|SCIENTIFIC DISCIPLINARY SECTOR||L-LIN/21|
The course (6 CFU - 36 hours) offers a basic introduction to (some aspects of) Slavic Studies, from the historical and linguistic point of view.
The goal of the discipline is providing the students the tools for tackling the texts of the Old Church Slavonic Corpus (and eventually those in Old Russian, etc.) and for approaching in a structured way the study of Slavic languages, both at synchronic and diachronic levels.
The course is aimed at providing basic knowledge about the linguistic and cultural development of the Slavic peoples, from Proto-Slavic to contemporary Slavic languages and cultures. In view of this, the course offers an introduction to Old Church Slavonic, as well as an overview of the culture(s) of the Slavs in the early stages of their spread across Eastern and Central Europe.
Knowledge of a Slavic language at least at the level required for passing the first-year exam
The course content will be delivered via classroom lectures (36 hours) with the support of Aulaweb.
The last part of the course will be devoted to the analysis and linguistic comment of Old Church Slavonic texts, which will be held in the form of classroom exercises .
The program for both attending and non-attending students is the same.
Any handbook on Old Church Slavonic among Bartula (2003), Ivanova (1977), Krivčik & Možejko (1985), Lunt (1955), Marcialis (2005), Moszyński (2006), Skomorochova Venturini (2000). Anyway, classroom lessons will be based mainly on Skomorochova Venturini (2000). For the Indo-European>Proto-Slavic diachrony, see Andersen (1997).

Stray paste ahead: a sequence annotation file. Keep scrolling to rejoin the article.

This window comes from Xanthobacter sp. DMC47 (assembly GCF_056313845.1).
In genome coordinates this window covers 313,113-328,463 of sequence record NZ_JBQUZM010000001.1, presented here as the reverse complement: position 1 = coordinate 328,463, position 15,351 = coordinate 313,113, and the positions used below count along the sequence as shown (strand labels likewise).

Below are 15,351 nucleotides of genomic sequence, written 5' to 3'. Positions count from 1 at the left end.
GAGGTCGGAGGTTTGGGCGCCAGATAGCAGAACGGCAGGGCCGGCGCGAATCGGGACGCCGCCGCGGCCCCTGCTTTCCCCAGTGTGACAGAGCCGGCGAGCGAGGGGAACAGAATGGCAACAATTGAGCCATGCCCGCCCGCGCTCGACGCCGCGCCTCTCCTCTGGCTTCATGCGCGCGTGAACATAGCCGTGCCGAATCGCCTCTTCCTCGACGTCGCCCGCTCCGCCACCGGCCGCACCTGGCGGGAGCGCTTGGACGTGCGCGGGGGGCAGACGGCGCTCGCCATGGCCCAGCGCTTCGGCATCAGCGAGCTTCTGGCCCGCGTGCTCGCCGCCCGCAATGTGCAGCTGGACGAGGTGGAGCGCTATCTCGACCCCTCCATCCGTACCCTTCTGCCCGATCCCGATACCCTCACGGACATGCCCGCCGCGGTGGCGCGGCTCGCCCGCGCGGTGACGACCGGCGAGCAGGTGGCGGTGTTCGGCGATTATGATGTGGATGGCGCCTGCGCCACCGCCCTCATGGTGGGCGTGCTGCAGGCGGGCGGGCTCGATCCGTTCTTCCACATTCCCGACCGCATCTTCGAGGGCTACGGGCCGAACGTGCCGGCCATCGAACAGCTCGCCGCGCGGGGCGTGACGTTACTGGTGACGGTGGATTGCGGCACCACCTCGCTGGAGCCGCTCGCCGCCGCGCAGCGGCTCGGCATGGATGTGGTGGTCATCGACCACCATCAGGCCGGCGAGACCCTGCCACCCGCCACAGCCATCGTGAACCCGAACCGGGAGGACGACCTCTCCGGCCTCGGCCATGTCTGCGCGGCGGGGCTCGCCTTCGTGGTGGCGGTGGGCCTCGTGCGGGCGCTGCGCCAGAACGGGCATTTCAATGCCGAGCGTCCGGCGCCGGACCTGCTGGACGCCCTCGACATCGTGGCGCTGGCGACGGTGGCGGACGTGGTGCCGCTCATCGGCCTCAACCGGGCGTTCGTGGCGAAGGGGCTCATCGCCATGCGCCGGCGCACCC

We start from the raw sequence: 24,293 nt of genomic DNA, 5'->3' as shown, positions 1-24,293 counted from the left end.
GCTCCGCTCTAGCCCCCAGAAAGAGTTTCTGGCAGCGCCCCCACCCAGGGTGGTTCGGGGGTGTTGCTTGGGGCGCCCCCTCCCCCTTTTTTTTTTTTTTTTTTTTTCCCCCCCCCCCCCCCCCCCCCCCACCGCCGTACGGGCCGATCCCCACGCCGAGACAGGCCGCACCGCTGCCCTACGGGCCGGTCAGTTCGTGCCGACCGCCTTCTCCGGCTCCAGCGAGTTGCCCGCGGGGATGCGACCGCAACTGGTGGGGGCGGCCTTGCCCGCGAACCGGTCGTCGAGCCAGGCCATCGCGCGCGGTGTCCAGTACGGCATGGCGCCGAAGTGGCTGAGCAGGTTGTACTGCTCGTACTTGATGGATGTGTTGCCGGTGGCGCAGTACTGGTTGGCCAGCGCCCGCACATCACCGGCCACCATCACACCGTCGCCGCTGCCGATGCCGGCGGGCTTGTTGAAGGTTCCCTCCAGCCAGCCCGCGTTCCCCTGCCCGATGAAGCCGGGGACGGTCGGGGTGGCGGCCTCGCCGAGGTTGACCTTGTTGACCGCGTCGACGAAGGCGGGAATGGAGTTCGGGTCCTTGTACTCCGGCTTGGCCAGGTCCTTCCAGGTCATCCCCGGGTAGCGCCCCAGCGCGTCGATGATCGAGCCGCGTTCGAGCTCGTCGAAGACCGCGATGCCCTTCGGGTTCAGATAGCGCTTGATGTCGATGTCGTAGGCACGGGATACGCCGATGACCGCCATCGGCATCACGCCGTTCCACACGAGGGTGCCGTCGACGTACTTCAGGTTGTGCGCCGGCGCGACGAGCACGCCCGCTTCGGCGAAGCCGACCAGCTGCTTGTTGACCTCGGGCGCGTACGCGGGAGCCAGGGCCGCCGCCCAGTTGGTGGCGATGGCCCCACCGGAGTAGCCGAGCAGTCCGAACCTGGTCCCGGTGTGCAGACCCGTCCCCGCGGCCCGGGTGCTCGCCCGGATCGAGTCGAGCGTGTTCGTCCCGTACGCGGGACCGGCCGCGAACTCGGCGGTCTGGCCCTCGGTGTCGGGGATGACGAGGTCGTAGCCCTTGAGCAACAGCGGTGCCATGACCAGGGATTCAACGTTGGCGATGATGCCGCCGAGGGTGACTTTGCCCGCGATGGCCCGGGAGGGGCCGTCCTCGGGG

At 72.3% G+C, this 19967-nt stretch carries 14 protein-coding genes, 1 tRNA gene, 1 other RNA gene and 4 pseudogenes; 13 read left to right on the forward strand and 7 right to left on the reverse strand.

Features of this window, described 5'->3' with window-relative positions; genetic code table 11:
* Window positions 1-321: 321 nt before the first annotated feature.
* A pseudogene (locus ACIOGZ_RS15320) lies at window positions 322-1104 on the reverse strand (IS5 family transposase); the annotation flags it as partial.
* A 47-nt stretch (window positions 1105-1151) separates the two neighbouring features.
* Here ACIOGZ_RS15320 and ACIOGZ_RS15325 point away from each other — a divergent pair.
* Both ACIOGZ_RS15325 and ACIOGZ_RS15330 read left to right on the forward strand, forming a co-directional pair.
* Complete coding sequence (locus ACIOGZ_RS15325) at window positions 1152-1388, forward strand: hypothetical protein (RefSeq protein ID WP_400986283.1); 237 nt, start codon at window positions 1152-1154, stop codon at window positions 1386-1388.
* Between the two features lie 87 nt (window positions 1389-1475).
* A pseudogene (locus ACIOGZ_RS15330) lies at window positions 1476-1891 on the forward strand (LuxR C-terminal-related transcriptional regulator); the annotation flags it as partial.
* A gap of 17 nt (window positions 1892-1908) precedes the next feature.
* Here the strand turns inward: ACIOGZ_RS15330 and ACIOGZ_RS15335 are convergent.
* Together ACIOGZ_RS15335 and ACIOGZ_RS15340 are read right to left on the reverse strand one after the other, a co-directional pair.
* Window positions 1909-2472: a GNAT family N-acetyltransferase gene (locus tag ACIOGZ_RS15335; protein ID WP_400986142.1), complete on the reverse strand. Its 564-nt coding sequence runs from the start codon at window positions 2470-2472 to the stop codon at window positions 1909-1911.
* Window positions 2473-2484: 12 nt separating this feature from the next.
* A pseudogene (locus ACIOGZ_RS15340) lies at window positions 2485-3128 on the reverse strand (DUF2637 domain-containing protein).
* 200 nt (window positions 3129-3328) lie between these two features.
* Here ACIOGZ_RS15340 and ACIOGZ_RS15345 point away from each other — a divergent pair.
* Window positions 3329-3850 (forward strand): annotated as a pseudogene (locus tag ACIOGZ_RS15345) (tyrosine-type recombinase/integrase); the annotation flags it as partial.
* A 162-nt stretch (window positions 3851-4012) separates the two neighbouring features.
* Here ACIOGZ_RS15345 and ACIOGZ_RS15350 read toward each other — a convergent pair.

Toscano (2014) serves as a general introduction to the topics dealt with in this part of the course. Some chapters from Garzaniti et al. (2013) and/or Conte (2006) will be assigned as supplementary readings. Saronne & Alberti (2002) is recommended, too, as an overview of all the questions related to this part of the program.
Office hours: Thursdays, from 15:00 hrs, after Russian Linguistics classes. Students are kindly requested to agree an appointment beforehand, via email.
The exam is oral. In the first part of the exam the student will be required an analysis of a short excerpt from a text in Old Church Slavonic. a time slot of about 20 minutes will be provided for completing the analysis before presenting it to the instructor. During this part of the exam, the handbook, as well as the dictionary, can be used to prepare the required analysis. An example of the analysis required at the exam (morphological analysis of the text word by word and comment on the phenomena of phonetic change, e.g. palatalizations, reflexes of apophonic alternations in flexion , etc.) will be provided in the final classes of the course. In the second part of the exam the student will be presented with a bilet containing 5 random questions to answer; a few minutes to prepare the answers will be allowed; no texbook or othe materials can be used during this part of the exam. A list of the random questions that will be contained in the bilety will be available beforehand.
The exam may be taken in Italian, Russian, Polish or English.
The teacher will require the student to assess the morpho-syntactic and phonetic phenomena in the analyzed text and to suggest possible links with other parts of the syllabus. Expository skills and clarity, as well as the ability to find appropriate information in the available materials will be evaluated. The student should be able to relate what s/he learned in the classes to her/his learning language (Russian or Polish).
Students certified with SLD, disabilities or other special education needs are advised to contact the instructor at the beginning of the course, in order to agree on teaching and exam methods that, in compliance with the course learning outcomes, take into account individual learning methods and provide suitable compensatory tools.